International Space Station school contact has been planned for Nick Hague KG5TMV with participants at The Children's Inn at NIH (National Institutes of Health), Bethesda, MD USAThe events is planned Monday September 23, 2019. It is scheduled to begin at approximately 20:08 UTC, which is 22:08 CEST.
The contact will be a telebridge operated by ON4ISS. The downlink signals will be audible in parts of Europe on 145.800 MHz
The Children's Inn at NIH is partnering with the National Institutes of Health's (NIH) National Center for Advancing Translational Sciences (NCATS) and Amateur Radio on the International Space Station (ARISS) to host Ask an Astronaut: Biomedical Science Edition. The event will give children receiving care at NIH a unique science and technology experience. They will learn about the importance of biomedical research in space, including NCATS' Tissue Chips in Space program, which recently sent five projects to the International Space Station and which some current crew members worked on (thank you!).
About The Children's Inn at NIH
The Children's Inn is an independent nonprofit that provides "a place like home" to families of children with rare or critical illnesses whose best hope is a clinical research trial at the NIH Clinical Center, the world's largest hospital dedicated to biomedical research. The Inn strives to fully and consistently meet the needs of our families during their children's treatments by providing housing and support services—all at no cost to them—and reducing the burdens of illness through therapeutic, educational and recreational programming.
The Ask an Astronaut event at The Inn will be different from ARISS's typical events with students in a classroom setting. The children at The Inn are seriously ill, so the goal will be on having a fun and stimulating experience. Kids can enjoy the wonder of talking with astronauts on the space station, learning what it's like to live in space and work on cool science experiments like Tissue Chips in Space. They also can learn about ham radio and how the astronauts can use it to communicate with other children all around the world.
Thank you for taking time to speak with these children.
1. Stella, 5: What's it like to go up in a rocket ship?
2. Wyatt (8), Graham (5), and Ryan (2 1/2): How are experiments conducted in space?
3. Cole, 7: Are there aliens in space? Do you see foreign creatures?
4. Max, 8: What's the coolest thing you've seen in space?
5. Jowanna, 9: If you get sick in space how do you get medical treatment?
6. Maxwell, 9: What do you do for fun in space?
7. Johanna: How many times have you been in space?
8. Emily, 12: How are body tissues affected by being in space?
9. Heidi, 13: Could being space be helpful to different medical conditions?
10. Madison, 14: What medicine do you have to take before you go into space?
11. Meg, 14: What advice do you have for someone who wants to become an astronaut?
12. Mooni, 16: What changes have you seen in your trips to space?
13. Afnan, 17: How do you prepare food in space?
14. Danielle, 21: Are your energy levels affected from being in space?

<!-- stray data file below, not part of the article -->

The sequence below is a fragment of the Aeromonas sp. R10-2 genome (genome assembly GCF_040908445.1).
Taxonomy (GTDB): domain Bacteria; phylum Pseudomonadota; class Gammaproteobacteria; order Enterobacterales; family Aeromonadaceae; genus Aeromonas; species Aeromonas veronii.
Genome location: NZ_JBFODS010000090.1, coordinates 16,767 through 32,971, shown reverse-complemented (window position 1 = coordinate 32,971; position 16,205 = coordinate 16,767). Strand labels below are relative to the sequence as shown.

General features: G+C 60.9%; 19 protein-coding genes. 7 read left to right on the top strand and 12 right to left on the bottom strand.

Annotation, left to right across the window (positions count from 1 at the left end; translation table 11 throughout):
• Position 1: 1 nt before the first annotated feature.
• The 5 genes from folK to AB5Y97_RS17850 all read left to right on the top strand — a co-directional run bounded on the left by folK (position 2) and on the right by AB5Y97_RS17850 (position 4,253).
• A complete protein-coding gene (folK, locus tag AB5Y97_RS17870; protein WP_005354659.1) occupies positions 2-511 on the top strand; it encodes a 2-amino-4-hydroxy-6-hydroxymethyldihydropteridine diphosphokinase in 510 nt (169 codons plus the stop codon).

15. Connie, 21+: What is the weight of the space station?
16. Stella, 5: Would you rather live with gravity or without gravity?
17. Max, 8: Does your hair grow faster in space?
18. Wyatt (8), Graham (5), and Ryan (2 1/2): What books or classes influenced you to be an astronaut?
19. Madison, 14: What effects do space have on your sleep?
20. Mooni, 16: Do you get to FaceTime in space to talk to your family? How often?
21. Afnan, 17: What time zone is it in space?
22. Max, 8: Does your body change in space?
23. Madison, 14: What are some things that you like about being in space?
24. Mooni, 16: How do you become an astronaut and travel into space?
25. Madison, 14: What do you do to prepare for your travel into space?
The event will be webcast by the school on:
Amateur Radio on the International Space Station (ARISS) is a cooperative venture of international amateur radio societies and the space agencies that support the International Space Station: NASA, Russian Space Agency, ESA, JAXA, and CSA. The US Center for the Advancement of Science in Space (CASIS) and the National Aeronautics and Space Administration (NASA) provide ARISS special support.
ARISS offers an opportunity for students to experience the excitement of Amateur Radio by talking directly with crewmembers on board the International Space Station. Teachers, parents and communities see, first hand, how Amateur Radio and crewmembers on ISS can energize youngsters' interest in science, technology, and learning.
The primary goal of ARISS is to promote exploration of science, technology, engineering, and mathematics (STEM) topics by organizing scheduled contacts via amateur radio between crew members aboard the ISS and students in classrooms or informal education venues. With the help of experienced amateur radio volunteers, ISS crews speak directly with large audiences in a variety of public forums. Before and during these radio contacts, students, teachers, parents, and communities learn about space, space technologies, and amateur radio. For more information, see www.ariss.org, www.ariss-eu.org and https://www.amsat-on.be/hamtv-summary/.
Gaston Bertels – ON4WF